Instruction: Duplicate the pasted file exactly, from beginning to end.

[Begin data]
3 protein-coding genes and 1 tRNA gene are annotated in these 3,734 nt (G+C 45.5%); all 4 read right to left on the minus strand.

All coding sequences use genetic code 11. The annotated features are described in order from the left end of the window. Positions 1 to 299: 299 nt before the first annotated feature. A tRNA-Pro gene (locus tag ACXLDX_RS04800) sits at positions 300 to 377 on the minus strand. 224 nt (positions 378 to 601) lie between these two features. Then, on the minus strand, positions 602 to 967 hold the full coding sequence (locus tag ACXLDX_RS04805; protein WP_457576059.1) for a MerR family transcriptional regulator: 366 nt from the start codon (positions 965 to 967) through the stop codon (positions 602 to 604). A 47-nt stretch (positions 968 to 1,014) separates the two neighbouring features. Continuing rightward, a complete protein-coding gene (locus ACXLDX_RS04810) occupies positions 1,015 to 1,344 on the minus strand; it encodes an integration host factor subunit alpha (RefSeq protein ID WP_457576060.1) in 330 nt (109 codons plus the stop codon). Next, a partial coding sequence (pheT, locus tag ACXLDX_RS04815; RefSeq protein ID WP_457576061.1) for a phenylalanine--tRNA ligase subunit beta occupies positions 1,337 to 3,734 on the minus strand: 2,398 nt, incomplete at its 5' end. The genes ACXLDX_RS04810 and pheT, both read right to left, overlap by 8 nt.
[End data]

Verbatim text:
3 protein-coding genes and 1 tRNA gene are annotated in these 3,734 nt (G+C 45.5%); all 4 read right to left on the minus strand.

All coding sequences use genetic code 11. The annotated features are described in order from the left end of the window. Positions 1 to 299: 299 nt before the first annotated feature. A tRNA-Pro gene (locus tag ACXLDX_RS04800) sits at positions 300 to 377 on the minus strand. 224 nt (positions 378 to 601) lie between these two features. Then, on the minus strand, positions 602 to 967 hold the full coding sequence (locus tag ACXLDX_RS04805; protein WP_457576059.1) for a MerR family transcriptional regulator: 366 nt from the start codon (positions 965 to 967) through the stop codon (positions 602 to 604). A 47-nt stretch (positions 968 to 1,014) separates the two neighbouring features. Continuing rightward, a complete protein-coding gene (locus ACXLDX_RS04810) occupies positions 1,015 to 1,344 on the minus strand; it encodes an integration host factor subunit alpha (RefSeq protein ID WP_457576060.1) in 330 nt (109 codons plus the stop codon). Next, a partial coding sequence (pheT, locus tag ACXLDX_RS04815; RefSeq protein ID WP_457576061.1) for a phenylalanine--tRNA ligase subunit beta occupies positions 1,337 to 3,734 on the minus strand: 2,398 nt, incomplete at its 5' end. The genes ACXLDX_RS04810 and pheT, both read right to left, overlap by 8 nt.